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July 23 - Sat

Common wombat
The common wombat (Vombatus ursinus) is one of three species of wombat. It is native to south-eastern mainland Australia and Tasmania, and grows to an average of 98 cm (39 in) long and a weight of 26 kg (57 lb). It is solitary and lives in an underground burrow.Photo: JJ Harrison

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July 24 - Sun

Mitchell Map
The Mitchell Map is the most comprehensive map of eastern North America made during the colonial era. Measuring about 6.5 ft (2.0 m) wide by 4.5 ft (1.4 m) high, it was produced by John Mitchell in 1757 in eight separate sheets. The map was used during the Treaty of Paris for defining the boundaries of the United States, and remains important today for resolving border disputes.

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July 25 - Mon

Crib Goch, Wales
Crib Goch is an arête in Snowdonia national park, Wales, reaching 923 m (3,028 ft) above mean sea level. It is a popular destination for mountaineering, but even experienced climbers have suffered fatalities on it. It is also the wettest spot in the United Kingdom, with an average of 4,473 millimetres (176.1 in) rainfall a year over the past 30 years.Photo: David Iliff

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July 26 - Tue

Sarcophaga nodosa
Sarcophaga nodosa, a species of flesh-fly in the Sarcophaga genus, feeding on decaying meat. Members of the genus can be found worldwide and many of them are difficult to tell apart with the naked eye.Photo: Muhammad Mahdi Karim

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July 27 - Wed

Cliff erosion
Ocean waves and gravity have caused enough erosion on the cliffs here in Pacifica, California, that the building is in danger of falling over the edge. Erosion is the process by which sediment, soil, rock and other particles, are removed from a region of the Earth's surface. Erosion is distinguished from weathering, although the two processes may occur concurrently.Photo: Mila Zinkova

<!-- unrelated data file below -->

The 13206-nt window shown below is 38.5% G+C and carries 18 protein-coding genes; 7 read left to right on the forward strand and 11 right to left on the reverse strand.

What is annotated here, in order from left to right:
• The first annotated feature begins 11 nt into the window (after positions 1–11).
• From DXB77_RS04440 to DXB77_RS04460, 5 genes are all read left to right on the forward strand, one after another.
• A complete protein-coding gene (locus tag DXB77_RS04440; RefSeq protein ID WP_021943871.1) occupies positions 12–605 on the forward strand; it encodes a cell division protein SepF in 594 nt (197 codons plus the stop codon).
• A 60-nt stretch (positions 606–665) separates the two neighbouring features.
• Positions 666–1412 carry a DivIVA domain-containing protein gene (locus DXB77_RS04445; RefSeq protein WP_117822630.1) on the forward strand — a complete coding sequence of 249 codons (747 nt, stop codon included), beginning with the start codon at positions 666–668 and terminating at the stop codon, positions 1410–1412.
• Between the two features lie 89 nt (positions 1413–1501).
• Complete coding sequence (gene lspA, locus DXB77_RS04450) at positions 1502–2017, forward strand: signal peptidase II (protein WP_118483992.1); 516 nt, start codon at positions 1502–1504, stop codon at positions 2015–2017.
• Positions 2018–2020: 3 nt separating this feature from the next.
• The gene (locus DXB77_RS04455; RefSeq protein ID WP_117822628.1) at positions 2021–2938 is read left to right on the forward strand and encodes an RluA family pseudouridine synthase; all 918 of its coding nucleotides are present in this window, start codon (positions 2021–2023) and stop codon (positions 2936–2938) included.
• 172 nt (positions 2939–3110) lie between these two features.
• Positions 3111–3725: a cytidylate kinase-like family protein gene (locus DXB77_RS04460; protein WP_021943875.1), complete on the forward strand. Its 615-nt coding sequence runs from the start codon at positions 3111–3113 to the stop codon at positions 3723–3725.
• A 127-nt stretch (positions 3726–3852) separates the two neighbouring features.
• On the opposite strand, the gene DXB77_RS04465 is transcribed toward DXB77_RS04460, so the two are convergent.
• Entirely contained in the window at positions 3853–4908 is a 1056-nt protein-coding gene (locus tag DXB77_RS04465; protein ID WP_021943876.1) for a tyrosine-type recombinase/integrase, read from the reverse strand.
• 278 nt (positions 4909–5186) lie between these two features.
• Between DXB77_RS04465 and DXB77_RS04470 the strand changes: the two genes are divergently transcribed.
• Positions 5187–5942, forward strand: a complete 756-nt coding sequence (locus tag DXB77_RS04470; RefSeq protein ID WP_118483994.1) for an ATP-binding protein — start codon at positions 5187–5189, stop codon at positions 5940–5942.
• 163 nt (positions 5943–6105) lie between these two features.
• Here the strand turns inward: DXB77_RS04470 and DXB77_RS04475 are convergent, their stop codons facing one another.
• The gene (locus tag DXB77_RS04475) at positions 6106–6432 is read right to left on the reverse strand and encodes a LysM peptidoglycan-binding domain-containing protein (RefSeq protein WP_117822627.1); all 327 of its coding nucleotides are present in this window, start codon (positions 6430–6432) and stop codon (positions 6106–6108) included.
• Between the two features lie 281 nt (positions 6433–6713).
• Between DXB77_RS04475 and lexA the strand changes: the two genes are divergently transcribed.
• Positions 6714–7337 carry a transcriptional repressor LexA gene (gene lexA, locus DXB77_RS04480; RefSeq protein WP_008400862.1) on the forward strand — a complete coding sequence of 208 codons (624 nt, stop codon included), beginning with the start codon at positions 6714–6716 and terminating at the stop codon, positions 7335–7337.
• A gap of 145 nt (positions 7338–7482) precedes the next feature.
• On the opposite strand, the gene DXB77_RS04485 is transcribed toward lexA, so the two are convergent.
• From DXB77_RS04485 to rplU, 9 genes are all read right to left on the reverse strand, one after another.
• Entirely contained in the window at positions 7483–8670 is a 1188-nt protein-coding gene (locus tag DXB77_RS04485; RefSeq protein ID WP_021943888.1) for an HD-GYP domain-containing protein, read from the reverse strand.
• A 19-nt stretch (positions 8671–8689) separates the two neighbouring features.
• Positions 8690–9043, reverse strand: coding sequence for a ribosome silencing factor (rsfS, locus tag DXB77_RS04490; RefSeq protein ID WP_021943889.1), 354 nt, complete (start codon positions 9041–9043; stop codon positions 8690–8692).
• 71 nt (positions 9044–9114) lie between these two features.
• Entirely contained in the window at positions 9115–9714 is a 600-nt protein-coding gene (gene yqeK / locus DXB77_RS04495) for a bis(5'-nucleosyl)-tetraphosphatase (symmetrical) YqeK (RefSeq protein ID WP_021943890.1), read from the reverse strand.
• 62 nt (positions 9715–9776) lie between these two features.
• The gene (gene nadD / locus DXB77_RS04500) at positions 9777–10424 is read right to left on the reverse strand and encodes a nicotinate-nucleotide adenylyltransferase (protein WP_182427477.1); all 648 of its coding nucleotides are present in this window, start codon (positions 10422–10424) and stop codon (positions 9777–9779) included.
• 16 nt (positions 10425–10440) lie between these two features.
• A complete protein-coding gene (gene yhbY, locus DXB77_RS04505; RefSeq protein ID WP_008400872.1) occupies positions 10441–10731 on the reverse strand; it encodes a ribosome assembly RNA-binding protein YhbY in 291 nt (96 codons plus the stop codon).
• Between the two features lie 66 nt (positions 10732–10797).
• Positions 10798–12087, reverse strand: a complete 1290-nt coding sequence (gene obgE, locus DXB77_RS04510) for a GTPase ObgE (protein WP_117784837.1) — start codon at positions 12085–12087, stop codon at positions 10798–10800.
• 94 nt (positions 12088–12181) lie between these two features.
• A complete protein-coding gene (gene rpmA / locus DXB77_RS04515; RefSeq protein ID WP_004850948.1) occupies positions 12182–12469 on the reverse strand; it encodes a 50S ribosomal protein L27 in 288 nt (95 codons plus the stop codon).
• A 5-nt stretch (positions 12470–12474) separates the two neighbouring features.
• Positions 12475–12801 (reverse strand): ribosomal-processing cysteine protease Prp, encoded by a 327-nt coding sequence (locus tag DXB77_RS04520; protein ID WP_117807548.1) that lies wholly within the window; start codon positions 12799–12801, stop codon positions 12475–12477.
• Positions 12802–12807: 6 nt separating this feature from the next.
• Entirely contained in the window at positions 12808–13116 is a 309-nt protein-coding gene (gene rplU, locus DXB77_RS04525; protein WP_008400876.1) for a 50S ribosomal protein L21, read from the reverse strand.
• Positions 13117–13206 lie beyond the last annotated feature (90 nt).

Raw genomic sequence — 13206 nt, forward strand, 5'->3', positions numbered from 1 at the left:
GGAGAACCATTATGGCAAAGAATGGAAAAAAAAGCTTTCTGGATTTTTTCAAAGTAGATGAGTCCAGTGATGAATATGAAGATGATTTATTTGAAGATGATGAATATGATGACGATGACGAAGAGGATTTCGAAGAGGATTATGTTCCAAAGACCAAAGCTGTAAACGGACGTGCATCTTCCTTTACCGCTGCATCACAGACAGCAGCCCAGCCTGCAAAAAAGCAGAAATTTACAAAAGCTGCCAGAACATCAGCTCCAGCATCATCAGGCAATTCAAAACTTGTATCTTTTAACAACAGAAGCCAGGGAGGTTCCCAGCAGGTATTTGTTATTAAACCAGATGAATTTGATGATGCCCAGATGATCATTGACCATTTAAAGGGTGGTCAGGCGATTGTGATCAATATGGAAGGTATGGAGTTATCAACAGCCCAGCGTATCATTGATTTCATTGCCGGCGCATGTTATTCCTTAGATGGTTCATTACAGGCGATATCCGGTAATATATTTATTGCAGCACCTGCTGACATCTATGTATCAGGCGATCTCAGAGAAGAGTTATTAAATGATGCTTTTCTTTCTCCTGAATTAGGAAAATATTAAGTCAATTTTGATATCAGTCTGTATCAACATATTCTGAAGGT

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July 28 - Thu

Ursus C-451 tractor
The Ursus C-451 was a popular model of tractor, manufactured by the Ursus Factory, based on the German Lanz Bulldog D9506. Production of the original model, the C-45, began in 1946, and was replaced by the improved C-451 in 1954. Ursus discontinued the model in 1959, and the design was then sold to Zakłady Mechaniczne in Gorzów Wielkopolski.Photo: Łukasz Golowanow & Maciek Hypś

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July 29 - Fri

Kingswear, England
The village of Kingswear, located in the South Hams area of the English county of Devon, as seen from across the River Dart in Dartmouth. It is mostly noted as being the railhead for Dartmouth, a role it continues to this day as the terminus for the Paignton and Dartmouth Steam Railway, a seasonally operated heritage railway.Photo: Herbythyme

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July 30 - Sat

Sand storm crossing the Red Sea
A sand storm sweeps across the Red Sea in this 2005 satellite image. Also called "dust storms", they commonly occur in arid or semi-arid climates when strong wind blows loose sand and dust from a dry surface. Particles are transported by saltation and suspension, causing soil erosion from one place and deposition in another.Photo: Jacques Descloitres, MODIS Rapid Response Team, Goddard Space Flight Center

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July 31 - Sun

Isophysis tasmanica
The flower of an Isophysis tasmanica plant, the only member of the Isophysis genus in the iris family. The plant is endemic to the mountains of Western Tasmania, growing in heathland on sandy soils. It has grass-like foliage and star-like dark red-purple or yellow flowers with reflexed tepals, as well as a characteristic superior ovary which distinguishes it from other Iridaceae.Photo: JJ Harrison

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Picture of the day archive